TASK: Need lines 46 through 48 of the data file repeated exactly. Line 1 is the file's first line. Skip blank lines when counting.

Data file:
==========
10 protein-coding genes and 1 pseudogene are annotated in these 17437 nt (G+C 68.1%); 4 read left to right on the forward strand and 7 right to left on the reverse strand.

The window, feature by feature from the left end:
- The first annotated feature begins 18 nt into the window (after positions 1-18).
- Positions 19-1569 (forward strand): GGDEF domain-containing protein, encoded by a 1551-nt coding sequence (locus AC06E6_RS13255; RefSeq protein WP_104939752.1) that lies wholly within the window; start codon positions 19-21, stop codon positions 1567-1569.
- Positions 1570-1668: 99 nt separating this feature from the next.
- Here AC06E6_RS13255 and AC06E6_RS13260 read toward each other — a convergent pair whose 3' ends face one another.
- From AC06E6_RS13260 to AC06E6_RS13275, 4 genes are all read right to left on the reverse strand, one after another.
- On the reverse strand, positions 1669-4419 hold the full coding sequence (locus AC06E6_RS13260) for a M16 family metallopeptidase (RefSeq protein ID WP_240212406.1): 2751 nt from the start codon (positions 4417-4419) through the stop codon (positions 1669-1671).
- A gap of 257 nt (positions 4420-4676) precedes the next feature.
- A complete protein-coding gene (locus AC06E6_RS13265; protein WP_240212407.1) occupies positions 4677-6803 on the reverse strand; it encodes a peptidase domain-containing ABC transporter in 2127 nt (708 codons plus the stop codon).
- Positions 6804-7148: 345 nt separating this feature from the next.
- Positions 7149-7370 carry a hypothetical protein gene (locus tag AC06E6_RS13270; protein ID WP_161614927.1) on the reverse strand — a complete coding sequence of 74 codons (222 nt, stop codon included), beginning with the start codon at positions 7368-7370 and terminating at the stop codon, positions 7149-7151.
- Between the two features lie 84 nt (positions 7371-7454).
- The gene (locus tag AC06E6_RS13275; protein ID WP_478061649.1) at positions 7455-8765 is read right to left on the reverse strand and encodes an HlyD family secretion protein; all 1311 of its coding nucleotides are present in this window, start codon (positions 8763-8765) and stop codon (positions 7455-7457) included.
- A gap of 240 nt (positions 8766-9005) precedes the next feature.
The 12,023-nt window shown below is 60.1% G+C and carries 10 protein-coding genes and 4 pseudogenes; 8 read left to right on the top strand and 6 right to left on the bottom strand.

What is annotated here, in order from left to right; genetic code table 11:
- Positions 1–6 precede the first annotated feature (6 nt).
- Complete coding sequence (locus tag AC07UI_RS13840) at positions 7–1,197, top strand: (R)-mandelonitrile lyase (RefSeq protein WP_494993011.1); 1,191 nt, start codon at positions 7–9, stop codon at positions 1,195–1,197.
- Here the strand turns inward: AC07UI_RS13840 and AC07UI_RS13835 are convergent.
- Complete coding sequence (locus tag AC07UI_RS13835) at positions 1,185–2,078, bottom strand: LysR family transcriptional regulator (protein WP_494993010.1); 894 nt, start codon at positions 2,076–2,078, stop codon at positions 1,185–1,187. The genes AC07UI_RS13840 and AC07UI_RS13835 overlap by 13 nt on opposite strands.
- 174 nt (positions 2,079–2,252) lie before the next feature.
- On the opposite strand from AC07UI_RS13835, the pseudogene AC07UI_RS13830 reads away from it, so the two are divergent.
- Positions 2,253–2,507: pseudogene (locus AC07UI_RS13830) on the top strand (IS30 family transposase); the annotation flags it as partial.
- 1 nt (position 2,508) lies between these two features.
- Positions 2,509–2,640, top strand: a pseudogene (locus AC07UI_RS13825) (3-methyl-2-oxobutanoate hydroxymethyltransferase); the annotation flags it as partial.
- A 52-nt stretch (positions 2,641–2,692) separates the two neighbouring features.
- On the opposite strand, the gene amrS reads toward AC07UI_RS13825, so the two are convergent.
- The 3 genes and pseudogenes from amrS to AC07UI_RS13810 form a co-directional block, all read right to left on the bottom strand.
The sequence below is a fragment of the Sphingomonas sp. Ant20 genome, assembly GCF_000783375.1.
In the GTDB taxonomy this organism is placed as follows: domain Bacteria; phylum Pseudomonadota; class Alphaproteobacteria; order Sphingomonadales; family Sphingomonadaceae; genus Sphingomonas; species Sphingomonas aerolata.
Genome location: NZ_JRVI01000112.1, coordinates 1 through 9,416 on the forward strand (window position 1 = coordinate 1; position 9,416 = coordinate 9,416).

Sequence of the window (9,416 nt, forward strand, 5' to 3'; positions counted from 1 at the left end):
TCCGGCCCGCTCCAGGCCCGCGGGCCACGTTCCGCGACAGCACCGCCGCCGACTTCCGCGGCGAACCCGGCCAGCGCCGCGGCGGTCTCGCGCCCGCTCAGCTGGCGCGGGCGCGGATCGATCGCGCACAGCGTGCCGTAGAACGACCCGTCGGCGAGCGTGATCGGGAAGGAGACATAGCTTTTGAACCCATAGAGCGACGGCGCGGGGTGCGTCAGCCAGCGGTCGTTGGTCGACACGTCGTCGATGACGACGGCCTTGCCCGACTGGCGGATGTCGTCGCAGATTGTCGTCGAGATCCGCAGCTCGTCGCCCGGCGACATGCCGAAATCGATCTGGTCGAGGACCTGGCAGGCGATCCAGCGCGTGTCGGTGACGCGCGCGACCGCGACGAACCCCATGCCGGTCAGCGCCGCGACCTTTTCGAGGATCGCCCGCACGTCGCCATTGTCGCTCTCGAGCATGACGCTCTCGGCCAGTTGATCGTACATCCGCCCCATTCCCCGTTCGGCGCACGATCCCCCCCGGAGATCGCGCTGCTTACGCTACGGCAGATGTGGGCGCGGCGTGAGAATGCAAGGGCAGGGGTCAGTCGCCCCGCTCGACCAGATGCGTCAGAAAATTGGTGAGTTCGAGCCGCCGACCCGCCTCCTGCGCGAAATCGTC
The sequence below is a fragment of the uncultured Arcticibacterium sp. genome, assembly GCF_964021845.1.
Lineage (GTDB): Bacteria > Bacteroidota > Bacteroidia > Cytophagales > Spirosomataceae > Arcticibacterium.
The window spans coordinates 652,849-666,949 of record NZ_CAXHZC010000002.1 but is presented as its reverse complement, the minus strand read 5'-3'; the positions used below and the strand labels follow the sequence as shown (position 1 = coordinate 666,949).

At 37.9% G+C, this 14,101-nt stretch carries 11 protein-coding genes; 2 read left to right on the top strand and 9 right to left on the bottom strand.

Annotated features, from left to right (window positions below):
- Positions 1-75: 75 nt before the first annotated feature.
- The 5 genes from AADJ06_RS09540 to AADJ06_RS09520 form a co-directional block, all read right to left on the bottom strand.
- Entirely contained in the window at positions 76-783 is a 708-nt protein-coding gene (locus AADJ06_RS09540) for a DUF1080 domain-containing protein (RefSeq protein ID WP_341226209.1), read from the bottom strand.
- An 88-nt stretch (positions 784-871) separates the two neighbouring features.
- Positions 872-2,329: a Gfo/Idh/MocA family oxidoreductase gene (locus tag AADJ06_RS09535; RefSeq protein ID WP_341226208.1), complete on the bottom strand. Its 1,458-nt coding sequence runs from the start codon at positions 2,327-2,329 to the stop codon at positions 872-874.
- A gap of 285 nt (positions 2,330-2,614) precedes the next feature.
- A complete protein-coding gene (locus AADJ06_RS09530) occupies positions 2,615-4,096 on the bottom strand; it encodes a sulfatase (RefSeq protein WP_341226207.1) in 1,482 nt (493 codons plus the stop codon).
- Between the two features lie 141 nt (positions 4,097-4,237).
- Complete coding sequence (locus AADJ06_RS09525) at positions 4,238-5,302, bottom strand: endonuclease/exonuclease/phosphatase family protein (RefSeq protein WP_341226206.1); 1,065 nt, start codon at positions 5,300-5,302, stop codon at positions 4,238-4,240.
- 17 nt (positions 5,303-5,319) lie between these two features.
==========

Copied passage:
- A complete protein-coding gene (locus AADJ06_RS09530) occupies positions 2,615-4,096 on the bottom strand; it encodes a sulfatase (RefSeq protein WP_341226207.1) in 1,482 nt (493 codons plus the stop codon).
- Between the two features lie 141 nt (positions 4,097-4,237).
- Complete coding sequence (locus AADJ06_RS09525) at positions 4,238-5,302, bottom strand: endonuclease/exonuclease/phosphatase family protein (RefSeq protein WP_341226206.1); 1,065 nt, start codon at positions 5,300-5,302, stop codon at positions 4,238-4,240.